How to install OpenERP 6.1 on Ubuntu 10.04 LTS

Step 1. Build your server

sudo apt-get install openssh-server denyhosts

Now make sure you are running all the latest patches by doing an update:

sudo apt-get update
sudo apt-get dist-upgrade

Now we’re ready to start the OpenERP install.

Step 2. Create the OpenERP user that will own and run the application

sudo adduser --system --home=/opt/openerp --group openerp

sudo su - openerp -s /bin/bash

This will su your current terminal login to the openerp user (the “-” between su and openerp is correct) and use the shell /bin/bash. When this command is run you will be in openerp’s home directory: /opt/openerp.

When you have done what you need you can leave the openerp user’s shell by typing exit.

Step 3. Install and configure the database server, PostgreSQL

sudo apt-get install postgresql

Then configure the OpenERP user on postgres:

First change to the postgres user so we have the necessary privileges to configure the database.

sudo su - postgres

Now create a new database user. This is so OpenERP has access rights to connect to PostgreSQL and to create and drop databases. Remember what your choice of password is here; you will need it later on:

createuser --createdb --username postgres --no-createrole --no-superuser --pwprompt openerp
Enter password for new role: ********
Enter it again: ********

Finally exit from the postgres user account:


Step 4. Install the necessary Python libraries for the server

sudo apt-get install python-dateutil python-feedparser python-gdata \
 python-ldap python-libxslt1 python-lxml python-mako python-openid python-psycopg2 \
 python-pybabel python-pychart python-pydot python-pyparsing python-reportlab \
 python-simplejson python-tz python-vatnumber python-vobject python-webdav \
 python-werkzeug python-xlwt python-yaml python-zsi

From what I can tell, on Ubuntu 10.04 the package python-werkzeug is too old and this will cause the server to not start properly. If you are trying this on a later version of Ubuntu then you might be OK, but just in-case you can also do the following.

sudo apt-get install python-pip

Then remove Ubuntu’s packaged version of werkzeug:

sudo apt-get remove python-werkzeug

Then install the up-to-date version of werkzeug:

sudo pip install werkzeug

Step 5. Install the OpenERP server


Now install the code where we need it: cd to the /opt/openerp/ directory and extract the tarball there.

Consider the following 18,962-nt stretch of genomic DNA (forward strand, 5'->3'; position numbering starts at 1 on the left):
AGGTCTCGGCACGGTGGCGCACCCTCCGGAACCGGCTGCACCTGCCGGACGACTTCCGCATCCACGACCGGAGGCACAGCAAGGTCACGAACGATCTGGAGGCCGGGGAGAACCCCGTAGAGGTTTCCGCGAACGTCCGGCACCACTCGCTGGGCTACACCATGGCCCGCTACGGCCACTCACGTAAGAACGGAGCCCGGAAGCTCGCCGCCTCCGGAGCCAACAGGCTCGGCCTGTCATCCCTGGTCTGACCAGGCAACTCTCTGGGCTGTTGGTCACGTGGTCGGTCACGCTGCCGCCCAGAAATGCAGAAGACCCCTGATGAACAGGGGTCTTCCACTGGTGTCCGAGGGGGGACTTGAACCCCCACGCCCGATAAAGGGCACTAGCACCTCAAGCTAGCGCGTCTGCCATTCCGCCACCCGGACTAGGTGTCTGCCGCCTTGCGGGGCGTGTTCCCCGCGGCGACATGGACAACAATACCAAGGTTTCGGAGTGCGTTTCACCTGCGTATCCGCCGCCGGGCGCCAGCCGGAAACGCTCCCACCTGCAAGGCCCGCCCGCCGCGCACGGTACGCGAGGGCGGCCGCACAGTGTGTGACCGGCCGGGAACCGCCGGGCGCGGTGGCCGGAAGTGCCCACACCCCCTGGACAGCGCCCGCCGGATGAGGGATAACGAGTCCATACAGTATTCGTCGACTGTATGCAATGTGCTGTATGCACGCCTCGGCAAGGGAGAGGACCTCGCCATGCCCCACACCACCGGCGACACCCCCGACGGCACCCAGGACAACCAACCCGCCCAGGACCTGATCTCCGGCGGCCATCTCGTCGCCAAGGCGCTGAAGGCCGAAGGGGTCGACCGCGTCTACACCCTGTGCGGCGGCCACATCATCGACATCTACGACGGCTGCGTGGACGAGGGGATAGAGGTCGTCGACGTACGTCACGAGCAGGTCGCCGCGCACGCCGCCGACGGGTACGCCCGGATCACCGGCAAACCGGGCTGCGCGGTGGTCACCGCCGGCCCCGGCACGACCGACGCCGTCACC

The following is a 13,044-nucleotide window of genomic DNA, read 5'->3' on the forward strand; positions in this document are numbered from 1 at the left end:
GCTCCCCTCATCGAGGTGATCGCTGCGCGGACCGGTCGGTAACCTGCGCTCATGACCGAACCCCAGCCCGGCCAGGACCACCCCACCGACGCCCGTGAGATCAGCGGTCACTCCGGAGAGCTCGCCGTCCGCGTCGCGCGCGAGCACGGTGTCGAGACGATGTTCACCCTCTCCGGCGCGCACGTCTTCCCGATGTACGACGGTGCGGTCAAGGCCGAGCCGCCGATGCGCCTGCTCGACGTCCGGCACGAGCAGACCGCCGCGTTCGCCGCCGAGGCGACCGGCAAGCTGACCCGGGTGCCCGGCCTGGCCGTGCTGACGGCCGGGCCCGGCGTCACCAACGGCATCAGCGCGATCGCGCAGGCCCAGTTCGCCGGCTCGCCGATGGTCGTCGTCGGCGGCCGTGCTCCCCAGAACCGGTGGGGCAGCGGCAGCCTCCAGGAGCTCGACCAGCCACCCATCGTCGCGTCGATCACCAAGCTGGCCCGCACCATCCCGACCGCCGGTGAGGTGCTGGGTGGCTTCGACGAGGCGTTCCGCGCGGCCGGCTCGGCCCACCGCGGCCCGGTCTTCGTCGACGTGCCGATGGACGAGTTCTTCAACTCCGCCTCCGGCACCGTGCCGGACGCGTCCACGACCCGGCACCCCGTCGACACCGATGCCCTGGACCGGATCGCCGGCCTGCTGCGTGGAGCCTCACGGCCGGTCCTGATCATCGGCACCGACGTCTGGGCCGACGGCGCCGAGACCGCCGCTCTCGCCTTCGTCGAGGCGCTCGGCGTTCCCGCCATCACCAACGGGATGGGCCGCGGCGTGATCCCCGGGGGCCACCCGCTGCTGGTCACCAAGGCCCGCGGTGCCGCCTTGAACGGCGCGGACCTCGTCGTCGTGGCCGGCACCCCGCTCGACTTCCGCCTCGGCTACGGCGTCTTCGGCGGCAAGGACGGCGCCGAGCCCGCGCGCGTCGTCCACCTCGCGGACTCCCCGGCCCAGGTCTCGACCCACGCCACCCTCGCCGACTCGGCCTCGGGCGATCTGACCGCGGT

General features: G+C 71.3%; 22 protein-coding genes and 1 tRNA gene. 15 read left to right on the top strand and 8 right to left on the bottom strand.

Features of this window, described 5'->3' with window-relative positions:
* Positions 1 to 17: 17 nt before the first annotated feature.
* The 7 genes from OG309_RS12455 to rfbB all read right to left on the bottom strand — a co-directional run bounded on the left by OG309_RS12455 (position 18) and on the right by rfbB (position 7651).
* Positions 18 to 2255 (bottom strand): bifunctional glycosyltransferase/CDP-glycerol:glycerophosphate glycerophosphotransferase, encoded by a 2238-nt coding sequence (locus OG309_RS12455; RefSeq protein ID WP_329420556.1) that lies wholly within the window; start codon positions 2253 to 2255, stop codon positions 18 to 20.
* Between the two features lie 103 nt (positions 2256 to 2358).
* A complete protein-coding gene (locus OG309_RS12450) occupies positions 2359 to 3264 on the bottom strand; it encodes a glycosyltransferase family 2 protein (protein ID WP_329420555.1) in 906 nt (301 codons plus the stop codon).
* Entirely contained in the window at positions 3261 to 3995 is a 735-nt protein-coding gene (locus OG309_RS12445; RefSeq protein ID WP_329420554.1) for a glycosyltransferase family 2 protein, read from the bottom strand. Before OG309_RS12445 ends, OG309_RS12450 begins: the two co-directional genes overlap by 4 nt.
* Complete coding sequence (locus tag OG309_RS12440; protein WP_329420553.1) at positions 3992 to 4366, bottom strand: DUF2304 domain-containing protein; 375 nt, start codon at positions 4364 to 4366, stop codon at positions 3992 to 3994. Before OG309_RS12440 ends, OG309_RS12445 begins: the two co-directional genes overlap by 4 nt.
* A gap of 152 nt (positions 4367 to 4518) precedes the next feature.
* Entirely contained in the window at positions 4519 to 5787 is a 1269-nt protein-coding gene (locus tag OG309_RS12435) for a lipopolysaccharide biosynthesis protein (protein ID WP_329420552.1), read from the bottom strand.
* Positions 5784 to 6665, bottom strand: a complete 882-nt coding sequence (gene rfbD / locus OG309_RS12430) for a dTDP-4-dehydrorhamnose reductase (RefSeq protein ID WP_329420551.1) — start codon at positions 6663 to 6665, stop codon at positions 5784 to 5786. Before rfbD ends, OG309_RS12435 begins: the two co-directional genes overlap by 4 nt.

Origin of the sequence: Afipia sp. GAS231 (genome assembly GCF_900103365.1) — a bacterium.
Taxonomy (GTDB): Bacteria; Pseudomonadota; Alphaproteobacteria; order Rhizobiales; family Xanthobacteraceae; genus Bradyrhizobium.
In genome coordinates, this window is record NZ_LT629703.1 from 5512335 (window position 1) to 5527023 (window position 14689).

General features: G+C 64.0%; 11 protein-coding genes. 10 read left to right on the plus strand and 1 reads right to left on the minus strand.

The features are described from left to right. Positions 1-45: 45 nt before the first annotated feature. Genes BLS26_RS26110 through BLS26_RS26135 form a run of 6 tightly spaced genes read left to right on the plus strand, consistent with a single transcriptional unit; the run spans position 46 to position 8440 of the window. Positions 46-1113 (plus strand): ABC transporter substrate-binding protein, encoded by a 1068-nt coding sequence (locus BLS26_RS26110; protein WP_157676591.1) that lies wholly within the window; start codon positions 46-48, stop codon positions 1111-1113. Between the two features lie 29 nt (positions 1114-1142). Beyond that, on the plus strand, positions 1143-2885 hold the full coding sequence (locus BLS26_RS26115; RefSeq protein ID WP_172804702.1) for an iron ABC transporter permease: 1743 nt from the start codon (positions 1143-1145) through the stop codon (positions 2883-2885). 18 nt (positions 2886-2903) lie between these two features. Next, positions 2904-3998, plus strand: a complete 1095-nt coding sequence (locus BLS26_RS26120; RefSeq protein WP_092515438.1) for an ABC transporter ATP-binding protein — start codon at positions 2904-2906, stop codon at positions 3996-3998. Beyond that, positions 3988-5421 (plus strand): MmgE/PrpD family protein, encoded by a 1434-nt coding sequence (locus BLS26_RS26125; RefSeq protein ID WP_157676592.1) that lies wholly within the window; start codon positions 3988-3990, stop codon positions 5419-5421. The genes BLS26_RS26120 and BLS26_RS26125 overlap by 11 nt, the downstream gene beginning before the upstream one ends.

cd /opt/openerp
sudo tar xvf ~/openerp-6.1-1.tar.gz

Next we need to change the ownership of all the the files to the OpenERP user and group.

sudo chown -R openerp: *

sudo cp -a openerp-6.1-1 server

Step 6. Configuring the OpenERP application

 sudo cp /opt/openerp/server/install/openerp-server.conf /etc/
 sudo chown openerp: /etc/openerp-server.conf
 sudo chmod 640 /etc/openerp-server.conf

The above commands make the file owned and writeable only by the openerp user and group and only readable by openerp and root.

To allow the OpenERP server to run initially, you should only need to change one line in this file. Toward to the top of the file change the line db_password = False to the same password you used back in step 3. Use your favourite text editor here. I tend to use nano, e.g.

sudo nano /etc/openerp-server.conf

One other line we might as well add to the configuration file now, is to tell OpenERP where to write its log file. To complement my suggested location below add the following line to the openerp-server.conf file:

logfile = /var/log/openerp/openerp-server.log

Once the configuration file is edited and saved, you can start the server just to check if it actually runs.

sudo su - openerp -s /bin/bash

If you end up with a few lines eventually saying OpenERP is running and waiting for connections then you are all set. Just type CTL+C to stop the server then exit to leave the openerp user’s shell.

If there are errors, you’ll need to go back and check where the problem is.

Step 7. Installing the boot script

 Similar to the configuration file, you need to either copy it or paste the contents of this script to a file in /etc/init.d/ and call it openerp-server. Once it is in the right place you will need to make it executable and owned by root:

sudo chmod 755 /etc/init.d/openerp-server
sudo chown root: /etc/init.d/openerp-server

Nikunj K

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